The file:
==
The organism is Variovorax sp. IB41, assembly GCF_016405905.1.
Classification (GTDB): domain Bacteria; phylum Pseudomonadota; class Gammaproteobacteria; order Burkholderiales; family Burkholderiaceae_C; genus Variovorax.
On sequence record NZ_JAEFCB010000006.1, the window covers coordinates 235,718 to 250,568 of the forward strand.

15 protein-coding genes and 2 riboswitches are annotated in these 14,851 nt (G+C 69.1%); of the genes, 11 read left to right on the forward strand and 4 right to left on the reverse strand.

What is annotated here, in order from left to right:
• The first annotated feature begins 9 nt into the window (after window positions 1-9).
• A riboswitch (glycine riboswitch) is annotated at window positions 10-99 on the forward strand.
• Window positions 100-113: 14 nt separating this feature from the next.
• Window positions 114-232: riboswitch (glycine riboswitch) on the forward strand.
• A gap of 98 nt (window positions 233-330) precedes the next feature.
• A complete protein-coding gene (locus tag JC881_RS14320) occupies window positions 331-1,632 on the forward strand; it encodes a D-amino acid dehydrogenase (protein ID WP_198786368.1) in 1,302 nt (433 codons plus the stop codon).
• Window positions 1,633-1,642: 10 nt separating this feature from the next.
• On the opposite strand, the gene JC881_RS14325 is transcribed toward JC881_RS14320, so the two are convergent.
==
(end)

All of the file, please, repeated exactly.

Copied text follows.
The organism is Variovorax sp. IB41, assembly GCF_016405905.1.
Classification (GTDB): domain Bacteria; phylum Pseudomonadota; class Gammaproteobacteria; order Burkholderiales; family Burkholderiaceae_C; genus Variovorax.
On sequence record NZ_JAEFCB010000006.1, the window covers coordinates 235,718 to 250,568 of the forward strand.

15 protein-coding genes and 2 riboswitches are annotated in these 14,851 nt (G+C 69.1%); of the genes, 11 read left to right on the forward strand and 4 right to left on the reverse strand.

What is annotated here, in order from left to right:
• The first annotated feature begins 9 nt into the window (after window positions 1-9).
• A riboswitch (glycine riboswitch) is annotated at window positions 10-99 on the forward strand.
• Window positions 100-113: 14 nt separating this feature from the next.
• Window positions 114-232: riboswitch (glycine riboswitch) on the forward strand.
• A gap of 98 nt (window positions 233-330) precedes the next feature.
• A complete protein-coding gene (locus tag JC881_RS14320) occupies window positions 331-1,632 on the forward strand; it encodes a D-amino acid dehydrogenase (protein ID WP_198786368.1) in 1,302 nt (433 codons plus the stop codon).
• Window positions 1,633-1,642: 10 nt separating this feature from the next.
• On the opposite strand, the gene JC881_RS14325 is transcribed toward JC881_RS14320, so the two are convergent.